Kuhns, Richard 1924–
Kuhns, Richard 1924–
(Richard Francis Kuhns, Jr.)
Born May 3, 1924, in Chicago, IL; son of Richard Francis (a lawyer) and Helen Kuhns; married Margaret Portis, June 5, 1944; children: Frederick. Education: Dartmouth College, B.A., 1947; additional study, University of California, Berkeley, 1947-49; Columbia University, Ph.D., 1955.
Writer, educator. Dartmouth College, Hanover, NH, instructor in philosophy, 1949-50; Columbia University, New York, NY, instructor, 1950-54, assistant professor, 1954-60, associate professor, 1960-62, professor of philosophy, beginning 1962, professor emeritus of philosophy. Military service: U.S. Army, Infantry, 1943-46.
American Philosophical Association.
Distinguished book award from Van Am Society, Columbia University, 1971.
The House, the City and the Judge: The Growth of Moral Awareness in the Oresteia, Bobbs-Merrill (Indianapolis, IN), 1962.
(Editor, with Albert Hofstadter) Philosophies of Art and Beauty: Selected Readings in Aesthetics from Plato to Heidegger, Random House (New York, NY), 1964.
Structures of Experience, Basic Books (New York, NY), 1971.
(Editor, with Margaret D. Wilson and Dan W. Brock) Philosophy: An Introduction, Appleton-Century-Crofts (New York, NY), 1972.
(With Robert Belknap) Tradition and Innovation, General Education and the Reintegration of the University, Columbia University Press (New York, NY), 1977.
Psychoanalytic Theory of Art, A Philosophy of Art on Developmental Principles, Columbia University Press (New York, NY), 1983.
Tragedy: Contradiction and Repression, University of Chicago Press (Chicago, IL), 1991.
(Contributor) Constitutional Criminal Procedure: An Examination of the Fourth, Fifth, and Sixth Amendments, and Related Areas, Little Brown (Boston, MA), 1991.
(Editor) 1991 Federal Rules of Evidence: With Legislative History and Case Supplement, Including Recent Supreme Court Decisions, Little, Brown (Boston, MA), 1991.
(Contributor) Evidence: Text, Cases, and Problems, Aspen Law & Business (New York, NY), 1997.
Decameron and the Philosophy of Storytelling: Author as Midwife and Pimp, Columbia University Press (New York, NY), 2005.
Contributor of articles to journals, including Social Research, New Literary History, Monist, Idealistic Studies, Poetik und Hermeneutik, and others.
A professor emeritus of philosophy at Columbia University, Richard Kuhns is also a prolific writer on topics as diverse as aesthetics, philosophy, law, psychoanalysis, and literature. Among his well-conceived and often well-received books is the 1983 Psychoanalytic Theory of Art, A Philosophy of Art on Developmental Principles, an "original and concise book," according to Cynthia Freeland, writing in the Psychoanalytic Review. Here Kuhns examines the works of Sigmund Freud in order to, as Freeland further explained, "articulate a contemporary psychoanalytic theory of interpretation generally." In his 1991 book, Tragedy: Contradiction and Repression, something of a companion piece to the Psychoanalytic Theory of Art, A Philosophy of Art on Developmental Principles, Kuhns takes readers through a reading of literature from Greek, Elizabethan English, and German in a work written "engagingly in a warm, associative, and occasionally poetic style," as Psychoanalytic Review contributor Patrick Mahony noted. Olga McDonald Meidner, however, writing in the British Journal of Aesthetics, was less positive about Kuhn's Tragedy, noting that she found it "difficult to see for whom this book is intended." Meidner went to explain: "Few psychoanalysts would be interested in the literary texts Kuhns treats in such detail, … [while] he makes no effort to render his approach acceptable or even intelligible to literary theorists." Meidner did allow, though, that Kuhns's book "is certainly original."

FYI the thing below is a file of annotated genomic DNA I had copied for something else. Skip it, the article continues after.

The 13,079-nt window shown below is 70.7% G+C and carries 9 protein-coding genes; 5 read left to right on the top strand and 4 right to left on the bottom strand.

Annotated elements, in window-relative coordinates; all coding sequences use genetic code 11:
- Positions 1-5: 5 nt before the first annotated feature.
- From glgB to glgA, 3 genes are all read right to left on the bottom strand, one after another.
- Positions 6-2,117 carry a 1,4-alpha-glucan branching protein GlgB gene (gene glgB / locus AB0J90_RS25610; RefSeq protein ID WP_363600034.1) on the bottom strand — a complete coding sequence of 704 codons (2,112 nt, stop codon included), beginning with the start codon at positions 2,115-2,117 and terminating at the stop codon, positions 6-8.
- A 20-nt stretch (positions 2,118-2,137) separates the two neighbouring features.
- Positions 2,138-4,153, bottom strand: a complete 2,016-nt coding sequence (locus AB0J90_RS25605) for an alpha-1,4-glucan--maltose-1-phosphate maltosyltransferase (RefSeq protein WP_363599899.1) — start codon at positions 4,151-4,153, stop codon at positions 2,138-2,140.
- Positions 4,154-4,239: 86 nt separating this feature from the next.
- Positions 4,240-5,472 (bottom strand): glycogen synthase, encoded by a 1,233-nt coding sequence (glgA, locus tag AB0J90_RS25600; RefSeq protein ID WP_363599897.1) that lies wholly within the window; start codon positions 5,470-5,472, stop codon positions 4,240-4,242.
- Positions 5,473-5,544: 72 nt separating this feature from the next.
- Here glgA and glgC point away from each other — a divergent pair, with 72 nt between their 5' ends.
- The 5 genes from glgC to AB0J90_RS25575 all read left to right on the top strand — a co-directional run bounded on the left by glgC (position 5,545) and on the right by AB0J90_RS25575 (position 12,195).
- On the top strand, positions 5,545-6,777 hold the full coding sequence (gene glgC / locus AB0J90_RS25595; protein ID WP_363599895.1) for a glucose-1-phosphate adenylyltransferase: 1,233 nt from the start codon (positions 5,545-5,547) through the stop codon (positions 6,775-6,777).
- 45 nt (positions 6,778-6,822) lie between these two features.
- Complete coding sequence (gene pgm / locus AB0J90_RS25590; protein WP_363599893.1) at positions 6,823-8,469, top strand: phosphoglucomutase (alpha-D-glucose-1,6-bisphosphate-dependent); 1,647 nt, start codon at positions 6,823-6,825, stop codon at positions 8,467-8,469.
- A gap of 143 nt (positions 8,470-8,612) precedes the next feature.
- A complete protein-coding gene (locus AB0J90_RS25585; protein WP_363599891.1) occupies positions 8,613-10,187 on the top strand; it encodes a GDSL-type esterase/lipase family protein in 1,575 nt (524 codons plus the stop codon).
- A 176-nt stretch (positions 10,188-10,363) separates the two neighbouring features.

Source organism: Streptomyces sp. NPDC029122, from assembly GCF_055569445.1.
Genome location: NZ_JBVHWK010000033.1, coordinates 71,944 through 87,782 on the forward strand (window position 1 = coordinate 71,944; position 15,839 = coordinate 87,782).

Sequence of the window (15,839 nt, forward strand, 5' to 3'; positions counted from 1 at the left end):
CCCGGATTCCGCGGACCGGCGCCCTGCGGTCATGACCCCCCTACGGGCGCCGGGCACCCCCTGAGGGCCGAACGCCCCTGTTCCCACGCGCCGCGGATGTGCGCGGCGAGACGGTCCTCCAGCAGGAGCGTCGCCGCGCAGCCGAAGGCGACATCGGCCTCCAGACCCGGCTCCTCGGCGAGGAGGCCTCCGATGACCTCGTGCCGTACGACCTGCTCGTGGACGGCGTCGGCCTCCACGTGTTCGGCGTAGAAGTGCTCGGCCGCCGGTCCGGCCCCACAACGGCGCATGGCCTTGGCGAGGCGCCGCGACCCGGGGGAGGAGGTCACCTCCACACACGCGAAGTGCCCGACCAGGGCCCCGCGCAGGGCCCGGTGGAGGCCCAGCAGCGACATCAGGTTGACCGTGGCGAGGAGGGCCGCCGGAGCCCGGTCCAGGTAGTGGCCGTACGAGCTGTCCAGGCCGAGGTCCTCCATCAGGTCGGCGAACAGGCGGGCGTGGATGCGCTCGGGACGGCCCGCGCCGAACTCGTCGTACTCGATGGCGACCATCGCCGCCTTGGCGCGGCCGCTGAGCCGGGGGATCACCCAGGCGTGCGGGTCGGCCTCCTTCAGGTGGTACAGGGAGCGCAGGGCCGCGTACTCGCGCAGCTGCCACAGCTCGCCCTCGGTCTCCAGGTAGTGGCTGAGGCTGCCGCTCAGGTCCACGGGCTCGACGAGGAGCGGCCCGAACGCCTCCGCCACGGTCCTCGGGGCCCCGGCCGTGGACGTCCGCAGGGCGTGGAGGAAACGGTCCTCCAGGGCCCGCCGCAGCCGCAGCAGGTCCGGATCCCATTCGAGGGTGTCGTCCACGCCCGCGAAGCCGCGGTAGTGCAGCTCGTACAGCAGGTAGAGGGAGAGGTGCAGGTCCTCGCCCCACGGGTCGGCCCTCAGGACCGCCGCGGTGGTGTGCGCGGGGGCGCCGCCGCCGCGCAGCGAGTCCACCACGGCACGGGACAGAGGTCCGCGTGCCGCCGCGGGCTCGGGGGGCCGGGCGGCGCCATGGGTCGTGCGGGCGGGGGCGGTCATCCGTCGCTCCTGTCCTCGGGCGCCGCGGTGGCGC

In his 2005 title, Decameron and the Philosophy of Storytelling: Author as Midwife and Pimp, Kuhns attempts a reinterpretation of Giovanni Boccaccio's mid-fourteenth-century work of connected tales, The Decameron. The one hundred tales of that book are told by a collection of seven women and three men who flee plague-ridden Florence for a remote villa. Each of the ten people tells a story on ten consecutive days—stories noted for their earthy, sometimes bawdy character. Kuhns dissects these old tales, searching for new meanings. One of Kuhns's conclusions, contested by others, is that the author, Boccaccio, was anti-Christian rather than merely anti-clerical. Writing in the Renaissance Quarterly, Tobias Foster Gittes concluded: "Only a true curmudgeon could fail to appreciate the enthusiasm and vigor of Kuhns's prose, delighting in Kuhns's obvious delight in Boccaccio; only a reader who shares Kuhns's enthusiasm for esoteric interpretations is likely to accept many of his conclusions."
BIOGRAPHICAL AND CRITICAL SOURCES:
British Journal of Aesthetics, January 1, 1993, Olga McDonald Meidner, review of Tragedy: Contradiction and Repression, p. 87.
Psychoanalytic Review, Volume 75, 1988, Cynthia Freeland, review of Psychoanalytic Theory of Art, A Philosophy of Art on Developmental Principles, pp. 482-485; Volume 80, 1993, Patrick Mahony, review of Tragedy, pp. 160-163.
Renaissance Quarterly, March 22, 2006, Tobias Foster Gittes, review of Decameron and the Philosophy of Storytelling: Author as Midwife and Pimp, p. 135.